I wish I could say that I'll keep up my daily movie related postings here at The Spoon, but I'll probably have to slow down as I deal with my other priorities. Now you're wondering what my priorities are but you'll have to wander over to My New York Times to find out.


New York City Welcomes The Spoon

Twenty four hours have passed since I lurched off the airplane and simultaneously hugged and kissed the ground (my flight wasn't very bumpy; I just love the ground). In that time I've already witnessed some remarkable events and most of them have made me very happy to call New York City my new home.

Here are some highlights:

-Heard five different languages during a five minute subway ride: English, Spanish, Hebrew, Japanese, Ebonics

-Scraggly homeless man asked ME for weed (I felt so honored)

-Got sick (not that great but impossible to ignore)

-Witnessed bagpipe player serenading subway commuters

-Got pissed on by nature (no doubt one of the contributing factors to my sickness)

-Saw a large number of very attractive girls that I can begin relationships with in my mind

If anybody is worried that I've veered off from my movie focus, I can assure you (them? my head hurts, cut me some slack) that my new New York blog will be up and running soon to contain all my NY stories, opinions, etc. (once I finish some interviews tomorrow and feel better).

Any good ideas for the name of my New York blog? Anybody? Anybody? Bueller? Beuller? Beuller?

Mission Accomplished!

The Eagle has landed. I desperately hope the Eagle is not getting a cold.


Moving Update

The Spoon might be a little quiet over the next few days so I'd like to take this moment to prepare you for my temporary absence, as I finish getting my crap together for my upcoming move to New York. The reality of my move is starting to hit me, as is my growing need to pack. All of this means I'll be a little preoccupied over the next few days and likely won't have any new posts until the end of the week. Although if everything goes according to plan, I'll be relaxing in Brooklyn come Wednesday evening.

Thanks again to everyone who's offered support or anyone who's thought about offering support but is too much of a lurker to actually say anything. You guys have been instrumental in helping me get my butt in gear and onto the next phase of my career and life.

Speaking of which, my career path just became a little bit clearer in the last couple of days. I had already decided to seek out internships at magazines and online publications to better spread my opinions into the unsuspecting public but yesterday I had an epiphany: Wouldn't I be better prepared to spread my opinions if I actually got educated first? I figure the answer is yes. So I'll be applying for journalism graduate programs in addition to writing internships.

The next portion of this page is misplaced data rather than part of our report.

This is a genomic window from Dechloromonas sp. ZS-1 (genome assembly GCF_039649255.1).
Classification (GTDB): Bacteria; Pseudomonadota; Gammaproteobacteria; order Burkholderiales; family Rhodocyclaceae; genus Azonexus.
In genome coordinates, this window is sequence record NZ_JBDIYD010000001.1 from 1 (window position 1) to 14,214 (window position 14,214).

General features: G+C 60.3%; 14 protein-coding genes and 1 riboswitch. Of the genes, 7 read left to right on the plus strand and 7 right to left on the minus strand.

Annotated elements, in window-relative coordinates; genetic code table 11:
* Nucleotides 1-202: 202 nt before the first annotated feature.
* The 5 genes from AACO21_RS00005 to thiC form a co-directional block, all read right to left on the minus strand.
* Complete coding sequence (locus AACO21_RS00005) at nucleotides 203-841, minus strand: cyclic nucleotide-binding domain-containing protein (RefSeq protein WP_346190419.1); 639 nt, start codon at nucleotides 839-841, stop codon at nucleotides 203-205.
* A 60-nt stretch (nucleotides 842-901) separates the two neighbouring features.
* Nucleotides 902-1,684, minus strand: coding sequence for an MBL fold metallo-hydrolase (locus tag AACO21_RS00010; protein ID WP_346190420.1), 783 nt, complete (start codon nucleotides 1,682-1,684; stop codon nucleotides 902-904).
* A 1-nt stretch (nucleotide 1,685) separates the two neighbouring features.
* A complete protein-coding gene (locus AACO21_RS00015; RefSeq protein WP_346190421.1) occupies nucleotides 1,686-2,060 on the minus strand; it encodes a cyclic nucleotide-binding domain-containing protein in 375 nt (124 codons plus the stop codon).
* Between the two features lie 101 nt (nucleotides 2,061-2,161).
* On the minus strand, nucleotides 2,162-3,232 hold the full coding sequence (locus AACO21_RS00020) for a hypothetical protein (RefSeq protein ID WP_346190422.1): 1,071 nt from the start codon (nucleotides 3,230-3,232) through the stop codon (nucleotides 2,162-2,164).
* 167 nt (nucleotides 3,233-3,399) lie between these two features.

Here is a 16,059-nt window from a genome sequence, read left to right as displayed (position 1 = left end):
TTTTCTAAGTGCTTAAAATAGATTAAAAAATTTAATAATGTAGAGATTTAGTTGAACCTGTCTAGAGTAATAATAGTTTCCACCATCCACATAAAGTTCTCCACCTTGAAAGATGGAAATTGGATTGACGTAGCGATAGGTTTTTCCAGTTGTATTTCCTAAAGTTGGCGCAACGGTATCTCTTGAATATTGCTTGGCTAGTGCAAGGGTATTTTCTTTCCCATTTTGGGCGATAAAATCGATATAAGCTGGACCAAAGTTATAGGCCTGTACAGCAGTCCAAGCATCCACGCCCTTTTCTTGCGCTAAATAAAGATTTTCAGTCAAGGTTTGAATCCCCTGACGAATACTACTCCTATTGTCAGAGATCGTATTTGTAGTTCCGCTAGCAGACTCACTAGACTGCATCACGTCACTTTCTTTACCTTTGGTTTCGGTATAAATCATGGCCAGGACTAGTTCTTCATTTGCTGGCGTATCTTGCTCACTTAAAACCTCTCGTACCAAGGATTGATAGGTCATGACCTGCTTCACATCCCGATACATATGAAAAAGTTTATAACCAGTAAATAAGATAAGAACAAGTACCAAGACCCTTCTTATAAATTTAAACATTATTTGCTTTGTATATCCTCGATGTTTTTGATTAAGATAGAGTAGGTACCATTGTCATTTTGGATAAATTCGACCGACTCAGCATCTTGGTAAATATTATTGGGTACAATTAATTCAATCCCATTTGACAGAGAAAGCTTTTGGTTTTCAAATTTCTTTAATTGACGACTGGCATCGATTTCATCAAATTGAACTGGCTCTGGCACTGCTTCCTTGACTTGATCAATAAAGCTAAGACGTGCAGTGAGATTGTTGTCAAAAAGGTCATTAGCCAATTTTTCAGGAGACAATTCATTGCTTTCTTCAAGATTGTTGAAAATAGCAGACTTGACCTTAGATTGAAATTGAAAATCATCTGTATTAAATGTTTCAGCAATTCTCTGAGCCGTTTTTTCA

Let me tell you, I'm pretty thick in the head for not seeing this sooner. Journalism isn't just about reporting labor strikes and stock prices anymore and several programs, including NYU's Journalism department, focus on "arts, fashion, leisure, sports, entertainment, ideas, and literature..." Boy oh boy is that right up my alley. And with contacts from NYU (or another program) I'll have all the necessary tools to share my crap far and wide.

In summary, my new plan of attack is to get to New York, find a new place for myself, my brother, and our roommate, get a magazine internship, take the GREs, complete the necessary journalism graduate school applications (before the December/January deadlines), and then get into as many of them as I can. Easy as pie.

I'm also considering starting yet another blog (yes, I know you're already sick of me but I might do it anyway) about my new experiences in New York. I'm hoping the posts on this hypothetical blog won't be about my first mugging or how I got felt up by a homeless man on the subway, but only time will tell.

Take care everyone and I'll see you all on the other side.


Movie Reaction: In the Shadow of the Moon

It’s been almost forty years since Neil Armstrong stepped onto the moon and into history. During that time, NASA’s achievements have become the stuff of legends, and, now, they are in danger of being forgotten. Young boys and girls still learn names like Buzz Aldrin and dates like July 21, 1969, but America’s space program has become an old man; a grandfather who is loved and revered but rarely listened to. The documentary In the Shadow of the Moon attempts to bring the stories, achievements, and, most importantly, the lessons of the Apollo space program back into the national discussion. I strongly suggest everybody listen.

Mainly told through a collection of astronaut interviews and original NASA video footage, the message of In the Shadow is simple at its heart but universal in its meaning: through total commitment and sacrifice our nation achieved the impossible and all of mankind was united for one fleeting moment in history.

Astronauts like Mike Collins, Alan Bean, and Gus Grissom sacrificed everything, and in some cases even their lives, to touch the heavens. They did this knowing full well the risks they faced and in return their success was rewarded with a near mythic status. In the Shadow pulls back the protective helmets to reveal just how human these astronauts really were and what their extraordinary achievements actually meant to them.

The astronauts’ words are sometimes humorous, sometimes sad, and almost always touching, but all of them are infused with the wisdom of a lifetime’s worth of reflection and every one of their stories recalls moments of clarity and comprehension. Each man, after experiencing the vastness of space firsthand, came to see Earth as a wellspring of hope and opportunity, a Garden of Eden. If mankind could put somebody on the moon, can’t anything be accomplished with enough commitment and sacrifice?